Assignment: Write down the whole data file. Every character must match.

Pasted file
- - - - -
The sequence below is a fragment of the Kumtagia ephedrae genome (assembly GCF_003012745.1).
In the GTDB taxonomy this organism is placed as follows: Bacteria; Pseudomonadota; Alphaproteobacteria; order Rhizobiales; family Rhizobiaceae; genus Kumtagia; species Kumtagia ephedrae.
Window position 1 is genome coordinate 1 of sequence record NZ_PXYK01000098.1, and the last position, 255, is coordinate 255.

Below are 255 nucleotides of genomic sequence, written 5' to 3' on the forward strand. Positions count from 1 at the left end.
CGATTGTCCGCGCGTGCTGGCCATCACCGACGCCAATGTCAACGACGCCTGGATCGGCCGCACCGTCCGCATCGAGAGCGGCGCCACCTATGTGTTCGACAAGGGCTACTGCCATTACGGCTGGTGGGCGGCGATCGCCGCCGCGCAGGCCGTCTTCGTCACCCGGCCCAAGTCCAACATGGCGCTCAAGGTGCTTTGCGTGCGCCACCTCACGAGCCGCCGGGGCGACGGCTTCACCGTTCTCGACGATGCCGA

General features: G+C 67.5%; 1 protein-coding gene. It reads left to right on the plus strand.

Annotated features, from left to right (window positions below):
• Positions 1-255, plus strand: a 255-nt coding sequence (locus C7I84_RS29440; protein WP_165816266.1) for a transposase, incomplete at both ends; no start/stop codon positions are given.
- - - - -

The sequence below is a fragment of the Kumtagia ephedrae genome (assembly GCF_003012745.1).
In the GTDB taxonomy this organism is placed as follows: Bacteria; Pseudomonadota; Alphaproteobacteria; order Rhizobiales; family Rhizobiaceae; genus Kumtagia; species Kumtagia ephedrae.
Window position 1 is genome coordinate 1 of sequence record NZ_PXYK01000098.1, and the last position, 255, is coordinate 255.

Below are 255 nucleotides of genomic sequence, written 5' to 3' on the forward strand. Positions count from 1 at the left end.
CGATTGTCCGCGCGTGCTGGCCATCACCGACGCCAATGTCAACGACGCCTGGATCGGCCGCACCGTCCGCATCGAGAGCGGCGCCACCTATGTGTTCGACAAGGGCTACTGCCATTACGGCTGGTGGGCGGCGATCGCCGCCGCGCAGGCCGTCTTCGTCACCCGGCCCAAGTCCAACATGGCGCTCAAGGTGCTTTGCGTGCGCCACCTCACGAGCCGCCGGGGCGACGGCTTCACCGTTCTCGACGATGCCGA

General features: G+C 67.5%; 1 protein-coding gene. It reads left to right on the plus strand.

Annotated features, from left to right (window positions below):
• Positions 1-255, plus strand: a 255-nt coding sequence (locus C7I84_RS29440; protein WP_165816266.1) for a transposase, incomplete at both ends; no start/stop codon positions are given.